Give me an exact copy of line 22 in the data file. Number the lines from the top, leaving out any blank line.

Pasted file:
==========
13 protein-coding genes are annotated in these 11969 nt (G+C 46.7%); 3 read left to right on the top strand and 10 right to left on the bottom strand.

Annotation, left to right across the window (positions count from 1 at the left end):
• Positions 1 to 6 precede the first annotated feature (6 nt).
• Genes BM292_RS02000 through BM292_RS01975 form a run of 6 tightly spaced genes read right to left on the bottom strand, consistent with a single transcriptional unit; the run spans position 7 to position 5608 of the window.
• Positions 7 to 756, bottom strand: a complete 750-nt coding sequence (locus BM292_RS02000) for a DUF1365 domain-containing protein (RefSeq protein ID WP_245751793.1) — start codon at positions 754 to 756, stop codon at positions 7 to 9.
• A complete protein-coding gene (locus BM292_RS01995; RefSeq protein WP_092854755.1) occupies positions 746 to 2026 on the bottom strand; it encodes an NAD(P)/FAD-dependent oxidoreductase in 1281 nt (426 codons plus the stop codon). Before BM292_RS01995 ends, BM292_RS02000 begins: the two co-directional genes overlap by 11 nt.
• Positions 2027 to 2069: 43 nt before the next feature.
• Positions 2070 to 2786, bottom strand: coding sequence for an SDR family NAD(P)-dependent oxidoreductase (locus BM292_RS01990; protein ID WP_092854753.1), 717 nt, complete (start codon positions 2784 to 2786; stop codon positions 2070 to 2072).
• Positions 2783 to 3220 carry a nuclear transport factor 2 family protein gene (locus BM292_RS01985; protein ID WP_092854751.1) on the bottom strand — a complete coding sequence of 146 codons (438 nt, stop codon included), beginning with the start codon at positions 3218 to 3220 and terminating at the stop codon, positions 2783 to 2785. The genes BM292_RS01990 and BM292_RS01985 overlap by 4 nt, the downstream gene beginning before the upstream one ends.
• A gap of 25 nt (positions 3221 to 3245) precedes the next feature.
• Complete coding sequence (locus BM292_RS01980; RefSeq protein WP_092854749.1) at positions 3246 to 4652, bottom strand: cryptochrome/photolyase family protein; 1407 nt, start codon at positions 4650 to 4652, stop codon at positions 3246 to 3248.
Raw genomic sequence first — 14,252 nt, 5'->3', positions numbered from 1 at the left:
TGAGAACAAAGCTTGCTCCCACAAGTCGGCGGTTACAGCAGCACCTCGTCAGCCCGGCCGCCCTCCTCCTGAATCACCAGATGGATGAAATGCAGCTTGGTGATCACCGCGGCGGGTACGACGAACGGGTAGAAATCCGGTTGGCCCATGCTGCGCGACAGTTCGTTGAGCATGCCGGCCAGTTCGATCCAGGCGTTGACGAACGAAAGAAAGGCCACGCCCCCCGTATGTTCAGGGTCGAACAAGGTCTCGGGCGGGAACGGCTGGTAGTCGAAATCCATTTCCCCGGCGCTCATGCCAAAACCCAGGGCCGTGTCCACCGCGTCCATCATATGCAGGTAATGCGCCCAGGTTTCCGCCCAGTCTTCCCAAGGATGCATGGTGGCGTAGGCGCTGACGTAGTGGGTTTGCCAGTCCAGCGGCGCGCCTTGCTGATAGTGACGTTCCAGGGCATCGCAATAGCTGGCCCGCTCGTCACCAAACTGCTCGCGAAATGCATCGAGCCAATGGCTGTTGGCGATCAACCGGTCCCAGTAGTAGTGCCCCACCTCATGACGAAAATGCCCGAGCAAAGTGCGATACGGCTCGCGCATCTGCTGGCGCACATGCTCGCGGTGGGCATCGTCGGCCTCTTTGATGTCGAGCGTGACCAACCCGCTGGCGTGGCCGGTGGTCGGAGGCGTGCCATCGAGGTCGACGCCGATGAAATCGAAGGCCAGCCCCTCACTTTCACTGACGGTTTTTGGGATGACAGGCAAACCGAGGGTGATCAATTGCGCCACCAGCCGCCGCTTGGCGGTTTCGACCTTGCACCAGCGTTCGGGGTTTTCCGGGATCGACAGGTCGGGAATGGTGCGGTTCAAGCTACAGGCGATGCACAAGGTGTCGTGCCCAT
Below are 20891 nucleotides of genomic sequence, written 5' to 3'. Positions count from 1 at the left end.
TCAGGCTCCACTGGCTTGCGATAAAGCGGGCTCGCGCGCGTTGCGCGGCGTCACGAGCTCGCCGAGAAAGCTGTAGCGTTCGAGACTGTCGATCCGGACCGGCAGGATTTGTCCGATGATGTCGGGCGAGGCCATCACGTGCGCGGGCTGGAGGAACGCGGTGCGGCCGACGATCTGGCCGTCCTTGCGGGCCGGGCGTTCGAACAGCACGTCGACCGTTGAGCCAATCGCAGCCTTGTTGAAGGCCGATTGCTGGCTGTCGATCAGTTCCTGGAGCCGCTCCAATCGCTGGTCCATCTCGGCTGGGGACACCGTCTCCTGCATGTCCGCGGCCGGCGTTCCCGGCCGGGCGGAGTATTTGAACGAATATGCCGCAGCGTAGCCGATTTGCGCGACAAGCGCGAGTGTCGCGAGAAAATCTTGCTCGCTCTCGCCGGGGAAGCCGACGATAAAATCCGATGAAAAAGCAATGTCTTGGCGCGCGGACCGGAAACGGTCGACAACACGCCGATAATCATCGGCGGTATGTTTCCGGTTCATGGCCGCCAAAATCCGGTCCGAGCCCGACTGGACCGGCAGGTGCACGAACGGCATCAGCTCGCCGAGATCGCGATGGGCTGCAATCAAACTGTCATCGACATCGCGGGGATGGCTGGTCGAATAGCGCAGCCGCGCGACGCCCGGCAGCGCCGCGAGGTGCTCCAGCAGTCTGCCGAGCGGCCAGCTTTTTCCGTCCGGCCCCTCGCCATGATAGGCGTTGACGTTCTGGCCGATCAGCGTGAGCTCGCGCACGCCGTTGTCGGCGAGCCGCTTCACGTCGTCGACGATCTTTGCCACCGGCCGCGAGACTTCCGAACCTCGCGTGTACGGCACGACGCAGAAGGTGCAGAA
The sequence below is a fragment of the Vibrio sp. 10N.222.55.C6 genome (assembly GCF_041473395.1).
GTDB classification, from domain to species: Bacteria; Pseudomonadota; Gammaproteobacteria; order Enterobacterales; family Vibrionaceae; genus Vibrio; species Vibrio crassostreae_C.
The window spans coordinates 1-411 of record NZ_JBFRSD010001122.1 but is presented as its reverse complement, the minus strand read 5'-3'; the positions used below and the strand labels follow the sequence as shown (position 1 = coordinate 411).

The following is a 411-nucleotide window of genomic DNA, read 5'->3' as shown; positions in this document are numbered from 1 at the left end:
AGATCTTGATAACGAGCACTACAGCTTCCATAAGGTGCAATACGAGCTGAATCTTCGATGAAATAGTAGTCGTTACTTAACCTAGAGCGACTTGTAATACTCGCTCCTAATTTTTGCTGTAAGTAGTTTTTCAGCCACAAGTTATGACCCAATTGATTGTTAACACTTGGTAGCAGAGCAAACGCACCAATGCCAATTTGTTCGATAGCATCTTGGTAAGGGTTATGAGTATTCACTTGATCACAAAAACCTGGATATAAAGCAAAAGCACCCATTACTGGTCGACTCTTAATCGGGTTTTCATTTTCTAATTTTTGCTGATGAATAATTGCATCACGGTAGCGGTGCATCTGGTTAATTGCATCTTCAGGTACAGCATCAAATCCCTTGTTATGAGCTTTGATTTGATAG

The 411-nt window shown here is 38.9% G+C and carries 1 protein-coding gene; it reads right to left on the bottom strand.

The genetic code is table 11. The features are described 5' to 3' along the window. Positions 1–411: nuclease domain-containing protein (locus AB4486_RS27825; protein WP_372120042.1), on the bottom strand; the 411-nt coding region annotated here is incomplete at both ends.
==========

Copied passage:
The genetic code is table 11. The features are described 5' to 3' along the window. Positions 1–411: nuclease domain-containing protein (locus AB4486_RS27825; protein WP_372120042.1), on the bottom strand; the 411-nt coding region annotated here is incomplete at both ends.